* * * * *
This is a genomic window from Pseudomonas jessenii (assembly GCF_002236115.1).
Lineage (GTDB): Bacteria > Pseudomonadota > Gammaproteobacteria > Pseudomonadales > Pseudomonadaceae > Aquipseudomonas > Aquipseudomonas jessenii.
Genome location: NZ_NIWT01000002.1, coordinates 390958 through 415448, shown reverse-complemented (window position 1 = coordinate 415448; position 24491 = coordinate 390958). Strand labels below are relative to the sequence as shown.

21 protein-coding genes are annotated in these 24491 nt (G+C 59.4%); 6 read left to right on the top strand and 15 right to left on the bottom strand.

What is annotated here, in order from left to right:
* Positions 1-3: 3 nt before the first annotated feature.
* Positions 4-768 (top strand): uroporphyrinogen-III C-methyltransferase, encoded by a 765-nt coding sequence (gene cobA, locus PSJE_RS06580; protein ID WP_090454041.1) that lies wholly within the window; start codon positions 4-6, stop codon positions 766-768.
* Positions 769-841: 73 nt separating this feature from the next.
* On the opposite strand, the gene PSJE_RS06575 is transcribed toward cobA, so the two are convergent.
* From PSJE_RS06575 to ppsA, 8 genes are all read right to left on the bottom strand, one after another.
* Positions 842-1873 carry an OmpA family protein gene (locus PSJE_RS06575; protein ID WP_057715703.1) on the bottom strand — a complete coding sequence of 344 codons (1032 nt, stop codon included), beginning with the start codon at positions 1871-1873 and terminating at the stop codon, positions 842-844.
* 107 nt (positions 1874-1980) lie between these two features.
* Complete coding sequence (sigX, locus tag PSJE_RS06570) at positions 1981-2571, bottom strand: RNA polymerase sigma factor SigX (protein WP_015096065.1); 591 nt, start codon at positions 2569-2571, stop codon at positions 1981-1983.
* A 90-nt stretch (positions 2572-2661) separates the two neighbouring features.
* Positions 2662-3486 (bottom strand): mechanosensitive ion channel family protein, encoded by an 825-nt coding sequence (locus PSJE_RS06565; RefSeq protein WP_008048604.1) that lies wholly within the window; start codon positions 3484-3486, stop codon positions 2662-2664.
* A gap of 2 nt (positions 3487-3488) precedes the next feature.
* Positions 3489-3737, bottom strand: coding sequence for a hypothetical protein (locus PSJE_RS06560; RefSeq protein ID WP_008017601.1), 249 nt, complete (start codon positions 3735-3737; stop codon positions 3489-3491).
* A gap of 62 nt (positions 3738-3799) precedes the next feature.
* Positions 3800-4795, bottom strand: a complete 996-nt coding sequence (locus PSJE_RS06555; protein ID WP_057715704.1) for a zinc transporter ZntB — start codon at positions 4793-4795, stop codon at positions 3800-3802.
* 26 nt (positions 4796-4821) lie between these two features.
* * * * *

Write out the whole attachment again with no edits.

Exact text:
This is a genomic window from Pseudomonas jessenii (assembly GCF_002236115.1).
Lineage (GTDB): Bacteria > Pseudomonadota > Gammaproteobacteria > Pseudomonadales > Pseudomonadaceae > Aquipseudomonas > Aquipseudomonas jessenii.
Genome location: NZ_NIWT01000002.1, coordinates 390958 through 415448, shown reverse-complemented (window position 1 = coordinate 415448; position 24491 = coordinate 390958). Strand labels below are relative to the sequence as shown.

21 protein-coding genes are annotated in these 24491 nt (G+C 59.4%); 6 read left to right on the top strand and 15 right to left on the bottom strand.

What is annotated here, in order from left to right:
* Positions 1-3: 3 nt before the first annotated feature.
* Positions 4-768 (top strand): uroporphyrinogen-III C-methyltransferase, encoded by a 765-nt coding sequence (gene cobA, locus PSJE_RS06580; protein ID WP_090454041.1) that lies wholly within the window; start codon positions 4-6, stop codon positions 766-768.
* Positions 769-841: 73 nt separating this feature from the next.
* On the opposite strand, the gene PSJE_RS06575 is transcribed toward cobA, so the two are convergent.
* From PSJE_RS06575 to ppsA, 8 genes are all read right to left on the bottom strand, one after another.
* Positions 842-1873 carry an OmpA family protein gene (locus PSJE_RS06575; protein ID WP_057715703.1) on the bottom strand — a complete coding sequence of 344 codons (1032 nt, stop codon included), beginning with the start codon at positions 1871-1873 and terminating at the stop codon, positions 842-844.
* 107 nt (positions 1874-1980) lie between these two features.
* Complete coding sequence (sigX, locus tag PSJE_RS06570) at positions 1981-2571, bottom strand: RNA polymerase sigma factor SigX (protein WP_015096065.1); 591 nt, start codon at positions 2569-2571, stop codon at positions 1981-1983.
* A 90-nt stretch (positions 2572-2661) separates the two neighbouring features.
* Positions 2662-3486 (bottom strand): mechanosensitive ion channel family protein, encoded by an 825-nt coding sequence (locus PSJE_RS06565; RefSeq protein WP_008048604.1) that lies wholly within the window; start codon positions 3484-3486, stop codon positions 2662-2664.
* A gap of 2 nt (positions 3487-3488) precedes the next feature.
* Positions 3489-3737, bottom strand: coding sequence for a hypothetical protein (locus PSJE_RS06560; RefSeq protein ID WP_008017601.1), 249 nt, complete (start codon positions 3735-3737; stop codon positions 3489-3491).
* A gap of 62 nt (positions 3738-3799) precedes the next feature.
* Positions 3800-4795, bottom strand: a complete 996-nt coding sequence (locus PSJE_RS06555; protein ID WP_057715704.1) for a zinc transporter ZntB — start codon at positions 4793-4795, stop codon at positions 3800-3802.
* 26 nt (positions 4796-4821) lie between these two features.